For those of you who are impatient baseball fans, the Wall Street Journal covered an interesting topic earlier last week. Their stat deemed SLOTH (Seconds to Launch One Throw Home) determines how long it takes for a starting pitcher to deliver a pitch to home plate.

To help speed up games, Major League Baseball formalized a rule change in 2007. Before the institution of the rule, pitchers were taking roughly twenty seconds to a deliver a pitch. Major League Baseball stated that pitchers have twelve seconds to pitch before a balk or ball is called (depending on the situation). Umpires haven’t been very strict in enforcing this rule. I can only think of one instance where a pitcher (Jonathan Papelbon) was penalized for taking too long.

According to the WSJ study, 28% of pitchers still take more than 12 seconds to pitch.

Here is a list of their fastest and slowest pitchers (all in terms of seconds):

Fastest:
Tim Lincecum (SF, 8.08);
Mark Buerhle (CWS, 8.18);
John Lannan (WSH, 8.38);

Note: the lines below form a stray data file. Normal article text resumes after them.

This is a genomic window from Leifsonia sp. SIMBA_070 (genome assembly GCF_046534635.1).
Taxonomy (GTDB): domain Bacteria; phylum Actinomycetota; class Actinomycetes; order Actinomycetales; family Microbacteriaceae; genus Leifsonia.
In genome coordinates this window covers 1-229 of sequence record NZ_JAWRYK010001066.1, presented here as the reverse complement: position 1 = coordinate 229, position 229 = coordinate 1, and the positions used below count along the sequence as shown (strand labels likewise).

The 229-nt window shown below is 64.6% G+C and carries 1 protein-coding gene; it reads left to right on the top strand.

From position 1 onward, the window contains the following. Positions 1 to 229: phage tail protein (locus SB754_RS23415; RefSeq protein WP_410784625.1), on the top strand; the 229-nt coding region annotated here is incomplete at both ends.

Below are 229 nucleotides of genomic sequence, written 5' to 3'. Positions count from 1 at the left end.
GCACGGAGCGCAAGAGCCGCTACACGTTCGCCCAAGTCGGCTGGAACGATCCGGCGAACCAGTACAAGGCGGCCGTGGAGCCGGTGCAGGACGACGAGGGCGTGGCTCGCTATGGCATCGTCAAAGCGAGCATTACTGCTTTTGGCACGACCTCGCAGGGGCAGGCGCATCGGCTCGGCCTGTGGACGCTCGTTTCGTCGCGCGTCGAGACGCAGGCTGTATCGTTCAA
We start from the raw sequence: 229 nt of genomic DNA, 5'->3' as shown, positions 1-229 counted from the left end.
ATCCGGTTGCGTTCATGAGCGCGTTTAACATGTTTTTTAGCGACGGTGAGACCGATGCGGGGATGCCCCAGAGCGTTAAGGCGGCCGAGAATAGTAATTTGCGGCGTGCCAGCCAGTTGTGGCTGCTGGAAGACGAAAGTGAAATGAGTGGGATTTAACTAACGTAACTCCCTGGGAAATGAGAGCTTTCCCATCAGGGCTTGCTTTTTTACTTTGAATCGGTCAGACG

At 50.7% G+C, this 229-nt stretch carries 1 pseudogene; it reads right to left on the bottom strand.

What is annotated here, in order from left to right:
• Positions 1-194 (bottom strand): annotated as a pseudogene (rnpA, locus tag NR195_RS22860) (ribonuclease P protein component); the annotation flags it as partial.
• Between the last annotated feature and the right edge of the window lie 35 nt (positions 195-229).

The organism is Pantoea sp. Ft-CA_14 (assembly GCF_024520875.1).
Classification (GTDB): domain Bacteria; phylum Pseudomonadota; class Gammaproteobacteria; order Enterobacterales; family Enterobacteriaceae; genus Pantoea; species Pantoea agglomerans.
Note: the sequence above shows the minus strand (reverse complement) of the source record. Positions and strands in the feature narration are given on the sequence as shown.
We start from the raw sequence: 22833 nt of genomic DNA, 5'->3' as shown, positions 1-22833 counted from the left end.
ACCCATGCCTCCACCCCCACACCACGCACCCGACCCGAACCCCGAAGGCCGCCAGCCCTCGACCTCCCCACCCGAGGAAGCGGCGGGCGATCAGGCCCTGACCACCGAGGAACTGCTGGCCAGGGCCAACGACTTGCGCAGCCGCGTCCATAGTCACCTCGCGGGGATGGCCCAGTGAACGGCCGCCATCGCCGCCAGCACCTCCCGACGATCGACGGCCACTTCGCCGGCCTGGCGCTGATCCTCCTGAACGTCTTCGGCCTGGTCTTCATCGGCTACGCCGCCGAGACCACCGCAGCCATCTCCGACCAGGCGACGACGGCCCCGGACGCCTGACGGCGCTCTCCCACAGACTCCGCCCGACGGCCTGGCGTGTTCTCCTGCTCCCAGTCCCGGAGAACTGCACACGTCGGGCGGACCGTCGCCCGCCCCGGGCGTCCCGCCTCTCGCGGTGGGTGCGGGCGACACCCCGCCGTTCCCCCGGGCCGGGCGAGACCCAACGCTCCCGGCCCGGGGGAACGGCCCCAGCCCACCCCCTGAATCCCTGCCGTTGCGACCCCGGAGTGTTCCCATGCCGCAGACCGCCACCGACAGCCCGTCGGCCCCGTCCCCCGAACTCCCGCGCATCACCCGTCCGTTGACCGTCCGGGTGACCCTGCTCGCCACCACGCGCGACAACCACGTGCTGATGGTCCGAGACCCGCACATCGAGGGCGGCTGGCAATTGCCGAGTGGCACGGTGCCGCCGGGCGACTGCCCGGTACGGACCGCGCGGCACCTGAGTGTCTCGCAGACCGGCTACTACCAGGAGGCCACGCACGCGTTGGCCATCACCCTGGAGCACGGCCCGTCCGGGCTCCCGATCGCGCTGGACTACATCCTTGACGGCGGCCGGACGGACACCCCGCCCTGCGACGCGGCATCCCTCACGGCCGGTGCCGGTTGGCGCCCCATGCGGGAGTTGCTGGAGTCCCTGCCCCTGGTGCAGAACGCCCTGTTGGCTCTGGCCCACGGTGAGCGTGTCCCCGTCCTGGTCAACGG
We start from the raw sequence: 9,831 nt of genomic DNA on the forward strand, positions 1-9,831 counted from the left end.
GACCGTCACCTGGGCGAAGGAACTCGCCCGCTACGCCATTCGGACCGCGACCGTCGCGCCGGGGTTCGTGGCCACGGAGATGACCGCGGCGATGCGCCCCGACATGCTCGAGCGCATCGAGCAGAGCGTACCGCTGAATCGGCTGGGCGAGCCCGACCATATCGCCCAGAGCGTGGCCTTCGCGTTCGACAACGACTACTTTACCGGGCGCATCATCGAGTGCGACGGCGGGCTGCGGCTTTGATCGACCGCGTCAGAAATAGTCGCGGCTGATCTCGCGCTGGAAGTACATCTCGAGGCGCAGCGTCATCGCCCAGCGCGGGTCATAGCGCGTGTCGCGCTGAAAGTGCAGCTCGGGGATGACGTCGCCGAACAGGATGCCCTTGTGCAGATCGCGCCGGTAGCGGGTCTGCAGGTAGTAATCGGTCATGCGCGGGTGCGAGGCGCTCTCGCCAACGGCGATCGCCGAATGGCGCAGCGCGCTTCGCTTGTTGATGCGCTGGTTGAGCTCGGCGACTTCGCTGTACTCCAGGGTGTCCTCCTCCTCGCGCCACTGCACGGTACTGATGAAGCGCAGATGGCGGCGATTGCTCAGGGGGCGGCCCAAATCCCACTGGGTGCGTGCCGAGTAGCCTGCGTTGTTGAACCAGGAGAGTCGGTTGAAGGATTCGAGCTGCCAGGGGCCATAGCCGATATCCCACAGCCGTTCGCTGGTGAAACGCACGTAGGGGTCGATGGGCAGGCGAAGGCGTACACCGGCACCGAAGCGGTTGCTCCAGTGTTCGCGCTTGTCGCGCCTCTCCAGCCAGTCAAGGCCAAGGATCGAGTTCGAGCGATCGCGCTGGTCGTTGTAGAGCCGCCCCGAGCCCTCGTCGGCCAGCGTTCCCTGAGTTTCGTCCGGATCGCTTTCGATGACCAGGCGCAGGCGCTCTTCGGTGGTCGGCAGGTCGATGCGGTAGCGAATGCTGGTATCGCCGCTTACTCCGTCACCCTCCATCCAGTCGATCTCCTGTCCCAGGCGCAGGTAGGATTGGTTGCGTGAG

Ben Sheets (OAK, 8.81);
Justin Verlander (DET, 9.16)

Slowest:
Josh Beckett (BOS, 14.88);
Derek Lowe (ATL, 13.3);
Scott Baker (MIN, 13.24);
CC Sabathia (NYY, 13.16);
James Shields (TB, 12.54)

We really can’t make many generalizations about this list. Only starters were studied and many of these pitchers are high-velocity arms. Obviously Tim Lincecum doesn’t want to think about his pitch selection for too long while Josh Beckett masterfully crafts each selection.

We covered this topic on Friday about game speed and umpiring. The Opening Day match-up between SLOTH culprits, CC Sabathia and Josh Beckett, did take roughly four hours to complete. However it was Opening Night and a great game. The fans enjoyed the game and it was ESPN’s highest rating ever on Opening Night.

When you try to explain SLOTH to someone, tell them that it doesn’t originate in the jungle, but the stat is just as cute.

Would a more strict enforcement of the rules speed games up? Would pitchers become more upset?

Photo Credit: xrv.org; AP Photo/Charles Krupa